This week the editors discuss a book review of Melissa Florer-Bixler’s How to Have an Enemy, a review of James Bond films, an interview with Karen Tumulty about Nancy Reagan, and Marc LiVecche’s article about Gen. Mark Milley.

Rough Transcript

Mark Tooley: Hello, this is Mark Tooley, editor of Providence: A Journal of Christianity and American Foreign Policy, with another episode of Marksism with fellow editors and fellow Mark’s, Marc LiVecche and Mark Melton.

We’re reviewing several pieces from Providence this week, including a new book by a Mennonite author. We’re looking at a piece on James Bond and why we need the Cold War, for the new, updated James Bond. And then finally Marc LiVecche will share, about his piece, that was not in Providence specifically but in World Magazine about The Chairman of the Joint Chiefs of Staff and whether he should have resigned over Afghanistan. 

But first, to the Mennonite book, whose title is How to Have an Enemy: Righteous Anger and the Work of Peace by Melissa Florer-Bixler, a Mennonite pastor in North Carolina, graduate of Duke divinity, school former intern at IRD. But she came from a traditional Anglican background and has shifted I would say theologically and politically in time for publication of her book reviewed by our regular contributor Deborah Erickson in which she unveils a fiery perspective on how Mennonites need to be angry against injustice and against violence. But, somewhat unsurprisingly, it doesn’t really offer solutions, is uncomfortable with power and with government, and most interestingly makes no reference to the patron saint of neo-Anabaptist John Howard Yoder who, of course, is increasingly disgraced by ongoing new revelations of years and years of serial sexual abuse, so the Yoderite perspective is promoted without mentioning the man himself.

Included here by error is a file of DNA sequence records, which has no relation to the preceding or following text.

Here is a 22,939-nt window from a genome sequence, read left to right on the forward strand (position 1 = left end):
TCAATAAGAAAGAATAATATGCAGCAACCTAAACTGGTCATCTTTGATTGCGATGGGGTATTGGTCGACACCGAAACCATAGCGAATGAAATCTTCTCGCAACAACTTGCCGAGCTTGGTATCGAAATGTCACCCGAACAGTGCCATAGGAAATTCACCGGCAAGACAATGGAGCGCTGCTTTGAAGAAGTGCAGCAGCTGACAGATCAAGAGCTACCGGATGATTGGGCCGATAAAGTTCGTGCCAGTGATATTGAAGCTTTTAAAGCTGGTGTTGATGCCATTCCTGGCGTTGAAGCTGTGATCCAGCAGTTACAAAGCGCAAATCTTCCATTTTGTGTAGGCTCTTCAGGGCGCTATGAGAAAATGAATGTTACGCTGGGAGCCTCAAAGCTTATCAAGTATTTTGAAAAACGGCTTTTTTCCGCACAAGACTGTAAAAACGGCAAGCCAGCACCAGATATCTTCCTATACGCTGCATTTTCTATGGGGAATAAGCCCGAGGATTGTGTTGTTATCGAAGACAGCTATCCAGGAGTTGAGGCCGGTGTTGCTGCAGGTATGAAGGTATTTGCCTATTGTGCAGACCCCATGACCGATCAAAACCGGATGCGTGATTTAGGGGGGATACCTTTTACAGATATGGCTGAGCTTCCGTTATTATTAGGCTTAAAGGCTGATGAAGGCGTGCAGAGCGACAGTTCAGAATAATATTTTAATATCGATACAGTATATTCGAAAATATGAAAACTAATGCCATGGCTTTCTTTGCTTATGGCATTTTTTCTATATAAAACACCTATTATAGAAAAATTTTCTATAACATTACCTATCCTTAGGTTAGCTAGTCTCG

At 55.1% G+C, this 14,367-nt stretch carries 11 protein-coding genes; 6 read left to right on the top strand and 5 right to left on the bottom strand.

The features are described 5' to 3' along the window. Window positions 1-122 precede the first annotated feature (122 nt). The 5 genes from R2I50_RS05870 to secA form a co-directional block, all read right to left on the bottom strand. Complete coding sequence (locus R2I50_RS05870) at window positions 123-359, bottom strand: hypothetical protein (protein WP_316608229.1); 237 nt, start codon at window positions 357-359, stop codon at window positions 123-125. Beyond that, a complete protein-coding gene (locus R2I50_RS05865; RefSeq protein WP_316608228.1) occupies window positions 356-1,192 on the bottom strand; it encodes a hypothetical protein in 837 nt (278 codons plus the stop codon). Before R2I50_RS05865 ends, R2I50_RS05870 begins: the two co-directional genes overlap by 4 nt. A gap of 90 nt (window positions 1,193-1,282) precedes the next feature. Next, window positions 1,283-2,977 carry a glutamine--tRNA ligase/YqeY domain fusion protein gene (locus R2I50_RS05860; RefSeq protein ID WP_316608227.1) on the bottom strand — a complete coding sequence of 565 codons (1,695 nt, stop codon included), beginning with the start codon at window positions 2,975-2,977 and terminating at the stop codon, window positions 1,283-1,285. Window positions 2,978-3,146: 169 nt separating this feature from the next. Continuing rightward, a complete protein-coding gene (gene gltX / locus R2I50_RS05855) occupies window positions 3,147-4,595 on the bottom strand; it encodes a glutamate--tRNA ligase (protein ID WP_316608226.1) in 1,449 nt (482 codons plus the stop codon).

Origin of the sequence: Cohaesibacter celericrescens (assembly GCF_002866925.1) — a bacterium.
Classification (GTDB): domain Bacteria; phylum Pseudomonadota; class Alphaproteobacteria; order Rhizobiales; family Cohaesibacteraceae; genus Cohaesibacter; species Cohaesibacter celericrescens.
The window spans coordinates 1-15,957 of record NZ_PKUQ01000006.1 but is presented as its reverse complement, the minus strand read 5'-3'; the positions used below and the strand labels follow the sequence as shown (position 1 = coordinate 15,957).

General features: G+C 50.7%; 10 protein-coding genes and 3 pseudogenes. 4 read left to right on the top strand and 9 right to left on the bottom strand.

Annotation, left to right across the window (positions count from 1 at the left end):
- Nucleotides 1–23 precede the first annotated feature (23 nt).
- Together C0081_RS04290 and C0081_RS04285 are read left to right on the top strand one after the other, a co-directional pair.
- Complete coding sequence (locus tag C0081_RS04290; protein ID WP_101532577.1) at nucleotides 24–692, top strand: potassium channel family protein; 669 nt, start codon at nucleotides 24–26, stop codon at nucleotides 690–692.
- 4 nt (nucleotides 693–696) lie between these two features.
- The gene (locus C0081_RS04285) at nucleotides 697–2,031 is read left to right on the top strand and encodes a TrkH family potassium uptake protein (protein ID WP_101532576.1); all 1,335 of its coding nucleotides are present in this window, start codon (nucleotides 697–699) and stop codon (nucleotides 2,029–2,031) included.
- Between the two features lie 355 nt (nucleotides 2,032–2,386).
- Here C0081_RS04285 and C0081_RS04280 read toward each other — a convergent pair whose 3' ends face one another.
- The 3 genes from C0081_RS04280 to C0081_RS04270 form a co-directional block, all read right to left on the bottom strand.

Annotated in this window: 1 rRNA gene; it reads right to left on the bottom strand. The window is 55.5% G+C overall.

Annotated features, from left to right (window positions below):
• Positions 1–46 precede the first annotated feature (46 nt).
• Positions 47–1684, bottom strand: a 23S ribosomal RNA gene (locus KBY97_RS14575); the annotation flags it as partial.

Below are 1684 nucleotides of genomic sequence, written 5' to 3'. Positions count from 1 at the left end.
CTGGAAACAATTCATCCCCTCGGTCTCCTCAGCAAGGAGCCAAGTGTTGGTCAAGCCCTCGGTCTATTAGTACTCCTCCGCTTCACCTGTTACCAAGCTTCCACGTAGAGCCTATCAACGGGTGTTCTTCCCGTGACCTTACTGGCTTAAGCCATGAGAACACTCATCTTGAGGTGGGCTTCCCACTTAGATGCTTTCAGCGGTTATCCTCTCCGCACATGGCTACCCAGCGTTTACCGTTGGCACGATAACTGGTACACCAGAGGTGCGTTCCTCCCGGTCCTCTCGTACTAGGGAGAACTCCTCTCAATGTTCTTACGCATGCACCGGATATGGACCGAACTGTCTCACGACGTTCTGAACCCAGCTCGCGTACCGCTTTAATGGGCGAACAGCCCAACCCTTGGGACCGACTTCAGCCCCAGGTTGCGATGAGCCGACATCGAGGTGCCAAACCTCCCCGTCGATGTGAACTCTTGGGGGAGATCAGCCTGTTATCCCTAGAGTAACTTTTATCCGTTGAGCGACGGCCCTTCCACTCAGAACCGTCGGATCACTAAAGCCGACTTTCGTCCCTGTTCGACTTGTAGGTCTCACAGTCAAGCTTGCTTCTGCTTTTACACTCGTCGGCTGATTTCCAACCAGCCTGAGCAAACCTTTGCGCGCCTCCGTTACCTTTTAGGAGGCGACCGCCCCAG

Yoder’s most famous book was The Politics of Jesus. Melissa in her book references the “politics of Mary” so perhaps that will be the replacement phrase for those who would like to let Yoder go unmentioned. Marc LiVecche, Melissa’s review or description of, or rather Deborah’s review of Melissa’s book was rather restrained, descriptive, not searingly critical. Presumably if Marc LiVecche had reviewed this book would have been more searingly critical. But please share your thoughts.